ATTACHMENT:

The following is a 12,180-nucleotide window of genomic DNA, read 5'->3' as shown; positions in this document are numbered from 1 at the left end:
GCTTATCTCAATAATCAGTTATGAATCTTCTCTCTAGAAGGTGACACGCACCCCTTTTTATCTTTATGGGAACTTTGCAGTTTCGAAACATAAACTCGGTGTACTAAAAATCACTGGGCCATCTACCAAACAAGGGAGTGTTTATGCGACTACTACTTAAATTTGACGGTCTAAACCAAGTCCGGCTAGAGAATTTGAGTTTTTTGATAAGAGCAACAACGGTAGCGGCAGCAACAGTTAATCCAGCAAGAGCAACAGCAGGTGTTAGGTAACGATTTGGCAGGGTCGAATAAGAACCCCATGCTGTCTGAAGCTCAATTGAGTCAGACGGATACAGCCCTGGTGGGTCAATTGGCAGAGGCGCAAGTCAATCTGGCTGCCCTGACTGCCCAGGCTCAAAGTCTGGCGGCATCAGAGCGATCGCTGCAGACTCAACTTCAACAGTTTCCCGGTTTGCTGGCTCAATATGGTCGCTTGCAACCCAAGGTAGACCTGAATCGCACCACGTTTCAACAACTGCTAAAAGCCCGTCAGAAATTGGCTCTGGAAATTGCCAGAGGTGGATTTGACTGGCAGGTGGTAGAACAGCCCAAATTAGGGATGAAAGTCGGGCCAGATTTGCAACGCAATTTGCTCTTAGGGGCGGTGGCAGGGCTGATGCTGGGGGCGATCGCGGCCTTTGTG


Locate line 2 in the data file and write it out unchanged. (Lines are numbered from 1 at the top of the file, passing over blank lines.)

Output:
GCTTATCTCAATAATCAGTTATGAATCTTCTCTCTAGAAGGTGACACGCACCCCTTTTTATCTTTATGGGAACTTTGCAGTTTCGAAACATAAACTCGGTGTACTAAAAATCACTGGGCCATCTACCAAACAAGGGAGTGTTTATGCGACTACTACTTAAATTTGACGGTCTAAACCAAGTCCGGCTAGAGAATTTGAGTTTTTTGATAAGAGCAACAACGGTAGCGGCAGCAACAGTTAATCCAGCAAGAGCAACAGCAGGTGTTAGGTAACGATTTGGCAGGGTCGAATAAGAACCCCATGCTGTCTGAAGCTCAATTGAGTCAGACGGATACAGCCCTGGTGGGTCAATTGGCAGAGGCGCAAGTCAATCTGGCTGCCCTGACTGCCCAGGCTCAAAGTCTGGCGGCATCAGAGCGATCGCTGCAGACTCAACTTCAACAGTTTCCCGGTTTGCTGGCTCAATATGGTCGCTTGCAACCCAAGGTAGACCTGAATCGCACCACGTTTCAACAACTGCTAAAAGCCCGTCAGAAATTGGCTCTGGAAATTGCCAGAGGTGGATTTGACTGGCAGGTGGTAGAACAGCCCAAATTAGGGATGAAAGTCGGGCCAGATTTGCAACGCAATTTGCTCTTAGGGGCGGTGGCAGGGCTGATGCTGGGGGCGATCGCGGCCTTTGTG